A general sense of distaste pervaded the room. We all took our job as jurors seriously but it was hard to take this case seriously. Should this really be a criminal matter? How does it make sense for the cops to be involved? Could this be a job for restorative justice or mediation, I wondered. What if some of the funding that goes to police could be diverted to programs to resolve cases like this one?

We only discussed the case briefly before coming to consensus. Not guilty of the charge of battery. Guilty of the charge of photographing a person’s body for sexual pleasure without their consent.

When the jury deliberation room door opened and we were let out, I hated to leave my fellow jurors so abruptly. Judging others had brought us closer. I wanted to hang out with them, maybe go have a beer. But no one was asking and besides I had to get home and delete some pictures.

She’s Gotta Have It

Feminary: a lesbian feminist magazine of passion, politics & hope, was a publishing venture sponsored by the San Francisco Women’s Centers in the 1980s. It was a beautiful collective work of art and I was delighted for this story to appear next to those of revered lesbian writers in Vol 14, 1985.

 

Starting a Contracting Business

Many a tradeswoman dreams of dumping the bosses off her back and starting her own business. In the 1970s I was a partner in two small electrical contracting businesses, one–Wonder Woman Electric–all women. While the prospect seems idyllic, running a business is fraught with its own problems. I was glad to have done it and also relieved to go back to taking orders from a foreman. Contracting drove me crazy but I’m proud that we succeeded in training female electricians who made great careers in the trades.  Here’s a story published in Tradeswomen Magazine set in that time when everything seemed possible.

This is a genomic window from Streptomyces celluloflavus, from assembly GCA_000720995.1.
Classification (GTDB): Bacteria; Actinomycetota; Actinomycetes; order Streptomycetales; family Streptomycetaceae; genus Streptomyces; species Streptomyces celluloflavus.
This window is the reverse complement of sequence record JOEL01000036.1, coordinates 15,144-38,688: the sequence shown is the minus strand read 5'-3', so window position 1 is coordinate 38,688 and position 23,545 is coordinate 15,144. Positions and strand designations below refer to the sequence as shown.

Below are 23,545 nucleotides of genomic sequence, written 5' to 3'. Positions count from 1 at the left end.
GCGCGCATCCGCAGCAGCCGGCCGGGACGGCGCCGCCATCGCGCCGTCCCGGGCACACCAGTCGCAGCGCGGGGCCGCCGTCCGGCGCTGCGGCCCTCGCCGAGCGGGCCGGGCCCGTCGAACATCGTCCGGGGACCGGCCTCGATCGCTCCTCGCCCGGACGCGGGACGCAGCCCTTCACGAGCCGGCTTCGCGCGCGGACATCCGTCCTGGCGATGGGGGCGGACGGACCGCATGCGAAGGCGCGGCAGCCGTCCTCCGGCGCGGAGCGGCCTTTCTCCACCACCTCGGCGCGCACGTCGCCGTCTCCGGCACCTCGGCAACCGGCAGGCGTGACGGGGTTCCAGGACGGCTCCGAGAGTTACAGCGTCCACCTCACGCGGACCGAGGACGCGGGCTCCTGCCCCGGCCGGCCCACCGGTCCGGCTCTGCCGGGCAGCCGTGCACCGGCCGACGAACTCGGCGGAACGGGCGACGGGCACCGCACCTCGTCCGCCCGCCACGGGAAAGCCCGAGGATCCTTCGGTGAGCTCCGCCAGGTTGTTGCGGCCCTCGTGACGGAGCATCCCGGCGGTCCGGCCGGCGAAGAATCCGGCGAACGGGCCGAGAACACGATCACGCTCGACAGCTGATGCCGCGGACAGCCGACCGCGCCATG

When Homelessness Still Shocked

This story was published in Tradeswomen Magazine in 1995, but it’s set in the early 80s when encountering homeless people was not yet a daily phenomenon. Young folks won’t remember but there was a time in San Francisco and in other cities when we didn’t have to step over people sleeping in doorways and on sidewalks. It was before Reagan, as governor of California, closed down mental health facilities and sent their residents into the streets. Before buying a house in the city became out of the reach of most working people. Before the commutes of construction workers averaged two hours from far-flung communities on the outskirts. Before we got used to it.

To join Tradeswomen Inc. Today go to http://www.tradeswomen.org

The Good Co-worker

Here’s another story from Tradeswomen Magazine, published in 1997. Like all my fictional stories, it’s autobiographical. I was working as a maintenance electrician out of the San Francisco Water Department corporation yard. The photos are of  women building a house in Florida.

Women Run Screaming

Archiving during the pandemic shutdown–it’s a pastime of lots of us old folks. I admit to feeling nostalgic as I box up historic files and read through past Tradeswomen Magazines. The quarterly magazine was published for nearly two decades, the 80s and 90s, and it tells the story of our movement for equity in nontraditional jobs. Of all my writings published in the magazine, the short fiction still resonates best. Here’s a story from the Spring, 1987 issue.